They are what I call the Wraiths, an everchanging collection of the damned. They spend much of their time sitting on their haunches against the wall, their world narrowed to their addictions. On wet and windy days they look their worst: clothes damp, shit and urine stained; hair matted, body odour foul, anxious eyes focused on the next fix; their pinched faces and rotten teeth a testimony to their habit.
On weekend nights some 20,000 people come to Kings Cross and of these there are about 6000 on Darlinghurst and Bayswater Roads around midnight. Four open-air urinals, each designed for four men at a time, are set up in Springfield Avenue and are used by about 5500 men. Girls urinate and shit in doorways.
Back on the main drag the girls tease the boys by flashing their tits or pulling down their knickers. One of the rites of passage is to get a tattoo from one of the three parlours on Darlinghurst Road.
As the night grinds on, the violence and tension in the air rises and angry drunk men try to take on the bouncers or each other, while girls fight other girls. Some leave on the last train while others stay in bars drinking until the early hours of the morning. Those wanting to get home plead with or bribe taxi drivers, others sit exhausted in the gutters or on benches waiting for dawn.
About five o’clock on Saturday or Sunday morning the changeover begins. The drunks and drug-addled stagger out of venues, couples and groups on ecstasy laugh inanely and hug and kiss one another, the women wobble on their high heels, their make-up smudged, and groups of drunken and slurring blokes brag about their adventures, imaginary or not. Residents who are up early try to avoid passing the nightclub Bada Bing, because of its reputation for violence and the aggressive young men, bristling with testosterone, who congregate outside, deciding what to do next. Other potential threats to avoid are the packs of young men, barely out of their teens, wandering drunkenly along the streets, spoiling for a fight to make their night memorable.
By 6am Darlinghurst Road is slowly being restored to the locals.
Residents come out to buy newspapers and items for breakfast.
Waif-like hookers shiver in doorways waiting for their drug dealers. Tired bouncers recount their night to other bouncers, each trying to outdo each other’s stories of the bad behaviour of the visitors. Exhausted bar staff flop down on couches and relax.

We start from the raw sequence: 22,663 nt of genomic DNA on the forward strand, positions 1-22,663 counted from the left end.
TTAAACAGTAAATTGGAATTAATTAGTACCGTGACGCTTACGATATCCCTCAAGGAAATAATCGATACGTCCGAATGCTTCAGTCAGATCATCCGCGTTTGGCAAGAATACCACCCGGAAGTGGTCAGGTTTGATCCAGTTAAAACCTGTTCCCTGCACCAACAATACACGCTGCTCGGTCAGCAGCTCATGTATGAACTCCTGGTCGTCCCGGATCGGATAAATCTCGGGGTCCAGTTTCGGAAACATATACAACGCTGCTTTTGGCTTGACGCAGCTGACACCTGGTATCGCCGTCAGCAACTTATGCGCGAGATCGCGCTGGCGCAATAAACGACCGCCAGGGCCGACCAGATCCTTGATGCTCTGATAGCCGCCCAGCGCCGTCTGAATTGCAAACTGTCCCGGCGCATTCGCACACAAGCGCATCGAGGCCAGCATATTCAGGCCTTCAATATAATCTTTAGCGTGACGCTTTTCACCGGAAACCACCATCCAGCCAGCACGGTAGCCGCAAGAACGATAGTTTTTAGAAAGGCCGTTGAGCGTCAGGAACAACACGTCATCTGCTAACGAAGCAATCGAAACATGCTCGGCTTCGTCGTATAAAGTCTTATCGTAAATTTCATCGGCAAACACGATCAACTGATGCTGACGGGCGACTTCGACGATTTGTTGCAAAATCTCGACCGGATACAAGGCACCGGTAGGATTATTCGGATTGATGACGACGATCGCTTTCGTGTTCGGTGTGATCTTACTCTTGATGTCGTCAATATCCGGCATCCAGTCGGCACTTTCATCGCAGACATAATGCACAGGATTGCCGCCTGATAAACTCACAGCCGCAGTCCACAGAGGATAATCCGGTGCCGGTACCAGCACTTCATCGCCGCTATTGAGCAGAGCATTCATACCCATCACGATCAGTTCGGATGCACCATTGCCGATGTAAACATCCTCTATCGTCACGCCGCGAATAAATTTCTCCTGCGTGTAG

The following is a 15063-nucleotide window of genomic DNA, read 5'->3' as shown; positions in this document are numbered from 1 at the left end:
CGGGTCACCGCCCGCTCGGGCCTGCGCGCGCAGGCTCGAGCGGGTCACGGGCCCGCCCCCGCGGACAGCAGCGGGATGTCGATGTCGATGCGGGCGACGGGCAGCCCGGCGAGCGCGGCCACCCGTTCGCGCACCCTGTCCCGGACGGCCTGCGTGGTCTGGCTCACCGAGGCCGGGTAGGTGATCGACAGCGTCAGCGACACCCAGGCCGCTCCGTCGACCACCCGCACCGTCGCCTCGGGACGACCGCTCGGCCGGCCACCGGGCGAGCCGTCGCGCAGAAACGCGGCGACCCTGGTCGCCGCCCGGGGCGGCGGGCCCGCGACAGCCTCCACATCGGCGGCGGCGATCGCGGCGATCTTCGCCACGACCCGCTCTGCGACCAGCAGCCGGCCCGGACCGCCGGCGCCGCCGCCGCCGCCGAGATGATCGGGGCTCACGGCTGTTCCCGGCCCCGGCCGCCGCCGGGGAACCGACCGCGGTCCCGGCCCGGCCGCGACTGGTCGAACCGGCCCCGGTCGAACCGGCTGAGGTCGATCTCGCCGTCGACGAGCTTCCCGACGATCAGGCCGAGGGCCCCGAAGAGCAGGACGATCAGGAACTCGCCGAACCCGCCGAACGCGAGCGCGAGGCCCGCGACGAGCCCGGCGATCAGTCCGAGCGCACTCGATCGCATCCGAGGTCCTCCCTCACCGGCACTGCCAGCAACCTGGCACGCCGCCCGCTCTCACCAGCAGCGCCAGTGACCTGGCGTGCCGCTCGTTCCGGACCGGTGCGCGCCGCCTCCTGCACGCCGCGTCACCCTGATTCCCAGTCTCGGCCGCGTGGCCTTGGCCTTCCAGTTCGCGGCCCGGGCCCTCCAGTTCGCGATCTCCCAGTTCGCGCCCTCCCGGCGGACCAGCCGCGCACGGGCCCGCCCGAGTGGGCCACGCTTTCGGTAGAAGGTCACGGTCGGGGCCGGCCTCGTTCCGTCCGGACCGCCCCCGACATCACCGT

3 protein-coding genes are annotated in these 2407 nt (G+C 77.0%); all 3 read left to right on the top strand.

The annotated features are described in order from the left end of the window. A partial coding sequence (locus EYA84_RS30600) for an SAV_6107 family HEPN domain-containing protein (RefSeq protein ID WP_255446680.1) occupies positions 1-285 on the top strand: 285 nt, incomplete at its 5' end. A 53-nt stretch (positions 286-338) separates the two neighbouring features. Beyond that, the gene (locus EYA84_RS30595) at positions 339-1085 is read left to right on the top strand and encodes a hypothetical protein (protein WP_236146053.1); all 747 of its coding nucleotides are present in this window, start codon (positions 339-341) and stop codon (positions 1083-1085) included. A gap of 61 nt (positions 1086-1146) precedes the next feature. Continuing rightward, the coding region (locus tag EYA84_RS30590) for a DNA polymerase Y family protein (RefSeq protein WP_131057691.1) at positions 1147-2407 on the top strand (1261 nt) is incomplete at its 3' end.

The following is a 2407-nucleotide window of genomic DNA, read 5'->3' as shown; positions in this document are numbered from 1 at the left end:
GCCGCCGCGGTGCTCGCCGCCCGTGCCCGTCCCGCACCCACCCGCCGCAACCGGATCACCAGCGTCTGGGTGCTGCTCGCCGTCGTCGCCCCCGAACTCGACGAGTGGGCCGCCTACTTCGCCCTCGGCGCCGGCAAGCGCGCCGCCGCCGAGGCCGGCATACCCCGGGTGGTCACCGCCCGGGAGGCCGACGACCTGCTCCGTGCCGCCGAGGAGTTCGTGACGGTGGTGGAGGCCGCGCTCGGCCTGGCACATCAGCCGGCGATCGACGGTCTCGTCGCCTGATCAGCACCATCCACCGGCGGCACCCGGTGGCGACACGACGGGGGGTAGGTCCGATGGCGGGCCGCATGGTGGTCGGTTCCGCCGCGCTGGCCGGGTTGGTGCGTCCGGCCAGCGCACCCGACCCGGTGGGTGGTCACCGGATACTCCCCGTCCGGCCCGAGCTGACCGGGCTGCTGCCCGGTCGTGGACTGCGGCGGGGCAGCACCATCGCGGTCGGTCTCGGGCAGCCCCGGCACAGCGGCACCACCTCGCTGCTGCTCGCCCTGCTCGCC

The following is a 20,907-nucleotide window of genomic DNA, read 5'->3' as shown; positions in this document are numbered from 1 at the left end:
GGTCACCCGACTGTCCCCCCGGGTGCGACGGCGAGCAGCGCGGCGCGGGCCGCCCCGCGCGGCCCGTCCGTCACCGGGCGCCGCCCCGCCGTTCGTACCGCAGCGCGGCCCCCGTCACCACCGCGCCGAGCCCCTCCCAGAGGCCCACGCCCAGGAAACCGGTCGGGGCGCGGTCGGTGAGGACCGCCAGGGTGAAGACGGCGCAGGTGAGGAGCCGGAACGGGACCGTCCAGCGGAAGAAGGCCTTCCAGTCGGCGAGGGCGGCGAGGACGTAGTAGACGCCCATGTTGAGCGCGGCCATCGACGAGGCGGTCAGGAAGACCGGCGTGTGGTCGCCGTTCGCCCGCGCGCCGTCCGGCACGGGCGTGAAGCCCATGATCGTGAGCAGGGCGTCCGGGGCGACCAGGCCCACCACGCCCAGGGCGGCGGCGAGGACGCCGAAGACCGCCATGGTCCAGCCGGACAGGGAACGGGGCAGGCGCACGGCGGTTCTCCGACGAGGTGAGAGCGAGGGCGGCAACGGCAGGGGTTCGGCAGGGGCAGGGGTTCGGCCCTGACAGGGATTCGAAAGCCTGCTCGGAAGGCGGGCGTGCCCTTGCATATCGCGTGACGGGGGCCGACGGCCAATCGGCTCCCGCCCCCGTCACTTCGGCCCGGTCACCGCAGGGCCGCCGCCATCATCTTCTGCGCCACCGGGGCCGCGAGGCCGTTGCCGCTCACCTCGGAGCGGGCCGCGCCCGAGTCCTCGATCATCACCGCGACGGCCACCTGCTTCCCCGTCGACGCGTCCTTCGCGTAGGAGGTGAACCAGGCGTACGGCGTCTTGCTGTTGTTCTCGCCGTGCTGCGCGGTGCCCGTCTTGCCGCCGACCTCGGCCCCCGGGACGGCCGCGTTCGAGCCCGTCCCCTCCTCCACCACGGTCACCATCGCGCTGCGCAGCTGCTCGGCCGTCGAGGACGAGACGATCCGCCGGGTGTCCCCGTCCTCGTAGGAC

Kings Cross now belongs to the residents before the human tide arrives in the evening searching for fun, drugs, drink, romance, sex and hard partying. Where else would these hordes go? Cities need places like Kings Cross — it exists, and has existed for decades, as a necessary relief valve for society. Some of the behaviour of these visitors can be obnoxious, violent and repulsive, but then, the Cross allows them to behave in ways that wouldn’t be tolerated in the communities where they live.
In an area of 1.4km, where over 20,000 people live, and with over 2.5 million visitors a year, Kings Cross has a proud tradition of tolerance and diversity.
Its residents have always understood the Cross stood for values different from mainstream Australia, but now people from suburbia are shifting in, this tolerance and sense of diversity is withering as the newcomers aim to rid the area of its danger, edginess and difference, remaking Kings Cross in their own bourgeois image.
The new arrivals have been attracted to the area because of the name and its extraordinary history. But the irony is that it’s those authentic parts of Kings Cross, the striptease joints, neon lights, spruikers and prostitutes, that Lord Mayor Clover Moore, representing her new constituents, wants to get rid of. There is no doubt that the Cross has been revitalised by the new residents and it has a vitality and swish ambience reminiscent of the golden decades from the 1930s to the 50s. But these newcomers also bring a middle-class sense of homogeneity. Cheap cafes are supplanted by soigne restaurants; boutiques appear and push out the sex shops. Inclusiveness is replaced by exclusivity.
It is inevitable that the gentrification will tame the area. It was once a dangerous place, not so much for its criminal activity, but because it was the id of Australia, and that’s why it was feared.
The Cross constantly undermined the myth of the upstanding Australian, a person of strong moral values, a paragon of normality and suburban rectitude. The Cross offered instant gratification, sexual immorality, neon-lit temptations and illicit pleasures. It appealed to the unruly desires of the id. What made moralists furious was that the Cross excited passions and loosened self-control.
Moral lines were crossed as one slipped from the unambiguous morality of mainstream society into a vague immoral zone, where few things were forbidden and temptations were everywhere.
The Cross unlocked secret desires and allowed them to flourish, even if that meant sometimes experiencing a hideous dark night of the soul.
This is an edited extract from Louis Nowra’s Kings Cross: A Biography (NewSouth
Louis Nowra in Kings Cross in the 1990s, far left; and with his dog, Coco